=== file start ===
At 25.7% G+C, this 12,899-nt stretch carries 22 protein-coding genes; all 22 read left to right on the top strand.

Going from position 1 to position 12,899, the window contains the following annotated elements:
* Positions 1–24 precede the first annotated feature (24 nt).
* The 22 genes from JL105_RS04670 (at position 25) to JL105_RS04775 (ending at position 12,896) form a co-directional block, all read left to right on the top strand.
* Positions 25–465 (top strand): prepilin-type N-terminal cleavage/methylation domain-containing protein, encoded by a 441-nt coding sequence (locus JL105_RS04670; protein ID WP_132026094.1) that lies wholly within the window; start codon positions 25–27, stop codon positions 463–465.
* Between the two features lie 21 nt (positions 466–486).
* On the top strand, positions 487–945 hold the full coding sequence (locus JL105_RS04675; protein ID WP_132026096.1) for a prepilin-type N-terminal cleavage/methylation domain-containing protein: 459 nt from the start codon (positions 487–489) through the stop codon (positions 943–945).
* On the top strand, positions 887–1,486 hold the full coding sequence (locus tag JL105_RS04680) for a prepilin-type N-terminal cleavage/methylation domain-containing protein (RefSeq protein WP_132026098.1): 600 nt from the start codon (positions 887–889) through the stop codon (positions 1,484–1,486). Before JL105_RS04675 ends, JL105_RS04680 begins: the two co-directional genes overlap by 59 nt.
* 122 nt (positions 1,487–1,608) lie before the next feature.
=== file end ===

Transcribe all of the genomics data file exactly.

At 25.7% G+C, this 12,899-nt stretch carries 22 protein-coding genes; all 22 read left to right on the top strand.

Going from position 1 to position 12,899, the window contains the following annotated elements:
* Positions 1–24 precede the first annotated feature (24 nt).
* The 22 genes from JL105_RS04670 (at position 25) to JL105_RS04775 (ending at position 12,896) form a co-directional block, all read left to right on the top strand.
* Positions 25–465 (top strand): prepilin-type N-terminal cleavage/methylation domain-containing protein, encoded by a 441-nt coding sequence (locus JL105_RS04670; protein ID WP_132026094.1) that lies wholly within the window; start codon positions 25–27, stop codon positions 463–465.
* Between the two features lie 21 nt (positions 466–486).
* On the top strand, positions 487–945 hold the full coding sequence (locus JL105_RS04675; protein ID WP_132026096.1) for a prepilin-type N-terminal cleavage/methylation domain-containing protein: 459 nt from the start codon (positions 487–489) through the stop codon (positions 943–945).
* On the top strand, positions 887–1,486 hold the full coding sequence (locus tag JL105_RS04680) for a prepilin-type N-terminal cleavage/methylation domain-containing protein (RefSeq protein WP_132026098.1): 600 nt from the start codon (positions 887–889) through the stop codon (positions 1,484–1,486). Before JL105_RS04675 ends, JL105_RS04680 begins: the two co-directional genes overlap by 59 nt.
* 122 nt (positions 1,487–1,608) lie before the next feature.